Sign In Forgot Password

Return Of Jewish Communal Properties/Building Jewish Infrastructure

During the Communist reign, hundreds if not thousands of Jewish communal properties such as Synagogues, schools and other building used for religious purposes were confiscated by the authorities and transferred to the State.

With the breakup of the FSU in late 1989, many re-emerging Jewish communities sought to reclaim these buildings to be used once again as Synagogues, Jewish day schools, welfare centers, Mikvaot (Jewish ritual baths) etc.

GJARN was instrumental in helping communities across Russia, Ukraine, Belarus and Moldova reclaim properties and also to receive other government properties for these purposes. Many of these building were also refurbished with sizeable grants from GJARN.

Amongst these properties are some of the largest and most magnificent structures and buildings, such as the old Choral Synagogue in Samara, Russia, the lot of the old Jewish Synagogue in Ekaterinburg, Russia on which the new magnificent new Synagogue and community center was built, etc.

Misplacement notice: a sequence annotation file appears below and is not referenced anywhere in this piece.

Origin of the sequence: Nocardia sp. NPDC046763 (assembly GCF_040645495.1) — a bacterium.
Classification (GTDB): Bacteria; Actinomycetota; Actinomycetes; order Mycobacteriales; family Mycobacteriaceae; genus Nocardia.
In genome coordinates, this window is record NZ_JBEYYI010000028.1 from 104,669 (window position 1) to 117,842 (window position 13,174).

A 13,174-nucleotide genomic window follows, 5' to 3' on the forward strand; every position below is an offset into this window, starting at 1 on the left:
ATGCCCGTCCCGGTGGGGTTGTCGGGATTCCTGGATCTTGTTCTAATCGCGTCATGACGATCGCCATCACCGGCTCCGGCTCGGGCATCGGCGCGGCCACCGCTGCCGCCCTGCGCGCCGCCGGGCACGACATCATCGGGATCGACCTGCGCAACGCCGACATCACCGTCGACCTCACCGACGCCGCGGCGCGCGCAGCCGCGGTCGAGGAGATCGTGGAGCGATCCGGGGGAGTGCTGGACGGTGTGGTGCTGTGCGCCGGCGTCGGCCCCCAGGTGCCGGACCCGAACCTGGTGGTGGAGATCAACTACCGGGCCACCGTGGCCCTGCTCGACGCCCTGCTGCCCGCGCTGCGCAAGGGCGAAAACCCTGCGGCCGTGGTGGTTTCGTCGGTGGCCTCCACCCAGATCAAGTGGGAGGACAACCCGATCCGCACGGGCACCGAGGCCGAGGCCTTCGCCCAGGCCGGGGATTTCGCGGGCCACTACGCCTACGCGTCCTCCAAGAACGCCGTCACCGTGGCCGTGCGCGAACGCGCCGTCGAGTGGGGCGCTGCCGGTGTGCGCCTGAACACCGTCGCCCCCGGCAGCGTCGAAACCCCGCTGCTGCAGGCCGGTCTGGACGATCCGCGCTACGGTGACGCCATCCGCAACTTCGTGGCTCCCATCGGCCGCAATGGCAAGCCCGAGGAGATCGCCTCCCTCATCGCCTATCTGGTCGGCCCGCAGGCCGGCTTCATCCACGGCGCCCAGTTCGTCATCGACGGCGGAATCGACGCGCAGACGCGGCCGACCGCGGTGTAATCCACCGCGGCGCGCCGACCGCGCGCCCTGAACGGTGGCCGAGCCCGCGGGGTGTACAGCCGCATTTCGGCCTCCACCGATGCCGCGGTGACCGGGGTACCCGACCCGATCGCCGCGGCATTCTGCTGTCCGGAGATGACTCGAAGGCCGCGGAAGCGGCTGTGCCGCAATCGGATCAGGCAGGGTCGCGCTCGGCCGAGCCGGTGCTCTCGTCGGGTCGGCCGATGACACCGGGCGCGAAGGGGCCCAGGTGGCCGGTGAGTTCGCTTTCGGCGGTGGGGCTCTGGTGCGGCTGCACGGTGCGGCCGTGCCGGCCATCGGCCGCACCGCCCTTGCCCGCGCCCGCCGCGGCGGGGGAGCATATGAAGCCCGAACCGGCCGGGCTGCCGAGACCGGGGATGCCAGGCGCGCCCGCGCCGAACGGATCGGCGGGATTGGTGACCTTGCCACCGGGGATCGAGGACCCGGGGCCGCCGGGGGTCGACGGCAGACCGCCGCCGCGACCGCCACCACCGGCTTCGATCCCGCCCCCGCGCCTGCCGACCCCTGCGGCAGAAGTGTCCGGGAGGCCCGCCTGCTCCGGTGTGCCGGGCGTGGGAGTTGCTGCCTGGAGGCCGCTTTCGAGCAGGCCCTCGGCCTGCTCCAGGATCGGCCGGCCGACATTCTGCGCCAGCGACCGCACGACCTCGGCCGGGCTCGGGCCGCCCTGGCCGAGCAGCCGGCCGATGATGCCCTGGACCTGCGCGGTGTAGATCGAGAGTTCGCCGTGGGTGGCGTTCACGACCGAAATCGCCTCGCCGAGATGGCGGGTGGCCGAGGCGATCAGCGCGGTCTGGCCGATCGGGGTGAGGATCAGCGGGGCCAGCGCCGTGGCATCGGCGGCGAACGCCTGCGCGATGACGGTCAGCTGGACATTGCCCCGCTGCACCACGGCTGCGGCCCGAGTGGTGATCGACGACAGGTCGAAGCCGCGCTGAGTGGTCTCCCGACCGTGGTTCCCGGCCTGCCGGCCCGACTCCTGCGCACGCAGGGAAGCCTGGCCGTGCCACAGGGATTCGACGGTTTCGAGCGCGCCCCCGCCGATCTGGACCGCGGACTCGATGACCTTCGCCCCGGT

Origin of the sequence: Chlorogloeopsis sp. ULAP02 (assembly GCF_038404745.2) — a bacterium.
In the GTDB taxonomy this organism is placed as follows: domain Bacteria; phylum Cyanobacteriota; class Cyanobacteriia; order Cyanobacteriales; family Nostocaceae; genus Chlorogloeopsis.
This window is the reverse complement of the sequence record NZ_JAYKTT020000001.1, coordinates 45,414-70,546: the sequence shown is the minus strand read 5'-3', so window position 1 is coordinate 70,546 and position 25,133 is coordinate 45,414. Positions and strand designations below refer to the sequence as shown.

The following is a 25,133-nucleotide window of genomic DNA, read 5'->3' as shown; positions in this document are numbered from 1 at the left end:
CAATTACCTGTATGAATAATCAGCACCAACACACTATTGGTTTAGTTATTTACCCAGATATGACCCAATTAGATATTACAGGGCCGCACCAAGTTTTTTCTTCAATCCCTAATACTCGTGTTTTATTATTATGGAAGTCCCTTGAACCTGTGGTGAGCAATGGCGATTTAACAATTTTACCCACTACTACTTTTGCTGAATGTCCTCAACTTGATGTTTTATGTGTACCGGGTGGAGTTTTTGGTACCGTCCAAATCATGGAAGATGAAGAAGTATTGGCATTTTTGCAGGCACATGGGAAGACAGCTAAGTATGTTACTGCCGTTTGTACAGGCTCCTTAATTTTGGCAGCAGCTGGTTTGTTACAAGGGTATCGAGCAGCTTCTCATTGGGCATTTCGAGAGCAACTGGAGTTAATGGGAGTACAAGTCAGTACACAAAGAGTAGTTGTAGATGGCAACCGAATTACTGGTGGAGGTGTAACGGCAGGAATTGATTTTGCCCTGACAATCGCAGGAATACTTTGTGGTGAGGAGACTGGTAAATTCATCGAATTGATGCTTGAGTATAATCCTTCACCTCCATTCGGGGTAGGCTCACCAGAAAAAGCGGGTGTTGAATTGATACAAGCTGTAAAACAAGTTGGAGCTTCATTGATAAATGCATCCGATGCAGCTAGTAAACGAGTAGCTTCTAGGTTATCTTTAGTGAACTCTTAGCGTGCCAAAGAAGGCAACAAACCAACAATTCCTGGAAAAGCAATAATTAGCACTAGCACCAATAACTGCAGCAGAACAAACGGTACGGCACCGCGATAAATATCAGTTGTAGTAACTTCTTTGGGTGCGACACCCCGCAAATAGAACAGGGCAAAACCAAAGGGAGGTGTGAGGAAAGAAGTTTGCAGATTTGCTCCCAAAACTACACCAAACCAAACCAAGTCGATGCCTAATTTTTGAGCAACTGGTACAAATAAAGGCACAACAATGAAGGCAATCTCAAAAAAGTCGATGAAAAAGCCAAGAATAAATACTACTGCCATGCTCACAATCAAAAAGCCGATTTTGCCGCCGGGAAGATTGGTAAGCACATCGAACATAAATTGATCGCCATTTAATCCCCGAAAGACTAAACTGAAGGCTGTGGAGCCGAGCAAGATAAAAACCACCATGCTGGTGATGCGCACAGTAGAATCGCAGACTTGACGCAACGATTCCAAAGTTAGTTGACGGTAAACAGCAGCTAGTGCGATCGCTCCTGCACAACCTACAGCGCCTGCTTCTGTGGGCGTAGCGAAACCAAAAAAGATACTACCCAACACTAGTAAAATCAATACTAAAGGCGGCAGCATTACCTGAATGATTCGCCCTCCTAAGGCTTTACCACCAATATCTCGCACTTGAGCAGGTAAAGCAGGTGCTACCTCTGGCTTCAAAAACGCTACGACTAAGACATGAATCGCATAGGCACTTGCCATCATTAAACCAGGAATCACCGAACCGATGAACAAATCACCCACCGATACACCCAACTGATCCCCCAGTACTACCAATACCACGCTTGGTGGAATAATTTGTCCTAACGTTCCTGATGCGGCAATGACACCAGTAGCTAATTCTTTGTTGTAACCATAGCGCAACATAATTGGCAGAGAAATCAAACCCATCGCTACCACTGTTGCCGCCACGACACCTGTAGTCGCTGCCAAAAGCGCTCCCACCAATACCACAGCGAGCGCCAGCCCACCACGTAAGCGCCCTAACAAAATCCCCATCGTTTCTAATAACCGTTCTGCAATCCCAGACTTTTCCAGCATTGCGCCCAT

Included as well is the former Brodsky Synagogue in Kiev, Ukraine which was turned into a puppet theater and is now restored to its full and former glory, the Great Choral Synagogue and the Shimanov Synagogue in Kharkiv, Ukraine, the Golden Rose Synagogue and also the former Synagogue of Rabbi Levi Yitzchok Schneerson (father of the late Lubavitch Rebbe), both in Dnepropetrovsk, Ukraine.

GJARN helped reclaim and rebuild the Shomrei (Farlap) Synagogue in Odessa, as well as helping rebuild the main choral Synagogue in Kherson, Nikolayev, Kremenchug and many other cities in Ukraine.

GJARN also helped local Jewish communities obtain large buildings for the Jewish schools such as School #144 in Dnepropetrovsk (the largest Jewish day school in Eastern Europe), #xxx in Kherson.

Many of these buildings are currently being used as Jewish day schools, Community Centers, Synagogues, Soup Kitchens, orphanages and other community based social service projects.

 Since 1996, GJARN began investing in building the local Jewish infrastructure by helping local Jewish communities put together Boards of Directors & Trustees, teaching them to prepare budgets and to be transparent as well as teaching them how to write and apply for local, national and international grants, etc.
Although our presence in the FSU is minimal these days as the bulk and main focus of our work is now concentrated in Israel, GJARN proudly claims its stake in the rebirth of Jewish communizes across the Former Soviet Union and in helping to bring Yiddish back and thriving in all its current glory
Thu, July 18 2024 12 Tammuz 5784